Anonymous hacks North Korean Flickr, Twitter accounts and state news website

Picture of Kim Jong-Un with a pig nose appears on official account

Social media accounts belonging to the North Korean government were hacked Thursday, as the nation says that it has cleared its military to use nuclear weapons.

The group Anonymous is taking responsibility for the hacks, that come amid mounting tension between North Korea and the rest of the world.

The last official image posted to North Korea’s Flickr account is from April 2 and is of leader Kim Jong-Un presumably voting on something, surrounded by rows of other stern-faced government and military leaders.

Then came an image of two tango dancers wearing the trademark white Anonymous masks, another image of an Anonymous mask and a poster of Kim with a pig nose and a Mickey Mouse tattoo.

Anonymous finished its attack by posting an image of a black screen with the text “We Are Anonymous.”

On North Korea’s Twitter feed, Anonymous also took over and posted links to a number of sites that make fun of Kim.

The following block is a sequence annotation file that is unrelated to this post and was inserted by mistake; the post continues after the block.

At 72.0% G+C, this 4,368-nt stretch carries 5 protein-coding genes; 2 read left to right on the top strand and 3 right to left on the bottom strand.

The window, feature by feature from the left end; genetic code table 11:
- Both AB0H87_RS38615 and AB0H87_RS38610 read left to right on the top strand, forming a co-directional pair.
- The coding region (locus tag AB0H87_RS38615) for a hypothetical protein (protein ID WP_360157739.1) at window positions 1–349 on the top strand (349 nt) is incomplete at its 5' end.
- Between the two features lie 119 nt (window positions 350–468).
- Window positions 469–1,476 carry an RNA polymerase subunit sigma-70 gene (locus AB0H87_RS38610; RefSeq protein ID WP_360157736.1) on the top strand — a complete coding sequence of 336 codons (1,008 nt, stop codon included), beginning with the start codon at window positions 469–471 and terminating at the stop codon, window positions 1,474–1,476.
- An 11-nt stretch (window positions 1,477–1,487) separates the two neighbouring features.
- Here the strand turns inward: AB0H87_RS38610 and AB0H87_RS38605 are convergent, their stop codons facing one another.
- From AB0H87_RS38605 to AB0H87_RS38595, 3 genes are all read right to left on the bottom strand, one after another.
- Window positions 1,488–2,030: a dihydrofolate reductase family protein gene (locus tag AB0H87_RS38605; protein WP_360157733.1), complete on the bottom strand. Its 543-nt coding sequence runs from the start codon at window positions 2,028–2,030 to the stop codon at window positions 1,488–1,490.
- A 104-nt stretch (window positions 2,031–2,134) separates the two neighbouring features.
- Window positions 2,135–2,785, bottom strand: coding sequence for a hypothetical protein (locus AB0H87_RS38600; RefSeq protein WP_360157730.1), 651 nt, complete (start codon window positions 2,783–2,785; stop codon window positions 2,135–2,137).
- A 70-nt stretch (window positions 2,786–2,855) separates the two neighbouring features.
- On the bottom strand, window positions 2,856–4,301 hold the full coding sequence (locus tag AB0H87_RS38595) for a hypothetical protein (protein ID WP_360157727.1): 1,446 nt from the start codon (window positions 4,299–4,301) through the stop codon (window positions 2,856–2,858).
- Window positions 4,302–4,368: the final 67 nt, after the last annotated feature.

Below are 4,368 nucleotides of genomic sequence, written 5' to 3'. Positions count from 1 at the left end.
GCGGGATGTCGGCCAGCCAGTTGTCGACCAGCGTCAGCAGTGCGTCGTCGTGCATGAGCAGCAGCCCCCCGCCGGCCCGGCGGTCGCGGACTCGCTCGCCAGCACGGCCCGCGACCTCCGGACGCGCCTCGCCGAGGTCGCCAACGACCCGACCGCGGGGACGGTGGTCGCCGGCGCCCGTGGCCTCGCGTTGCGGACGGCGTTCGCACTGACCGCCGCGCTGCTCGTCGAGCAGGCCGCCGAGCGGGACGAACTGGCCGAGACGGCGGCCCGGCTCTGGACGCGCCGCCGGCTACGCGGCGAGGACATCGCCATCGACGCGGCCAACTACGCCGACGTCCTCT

The group is also taking credit for hacking North Korean state-controlled news site, which is currently down.

Anonymous also put out a press release about the attacks, in which it takes aim at Kim and also at the U.S. government, which it accuses of “creating the next kind of Cuba crisis.”

Anonymous also used the post to let on about how it hacked the secretive country’s intranet. It writes:

“We have a few guys on the ground who managed to bring the real internet into the country using a chain of long distance WiFi repeaters with proprietary frequencies, so they’re not jammed (yet). We also have access to some N.K. phone landlines which are connected to Kwangmyong through dial-ups. Last missing peace [sic] of puzzle was to interconnect the two networks, which those guys finally managed to do.”

The hacks continued into Thursday morning, but it was unclear how long they would last. Anonymous wrote that their chain of connections was slow and that devices were being removed by North Korean authorities soon after they were detected.

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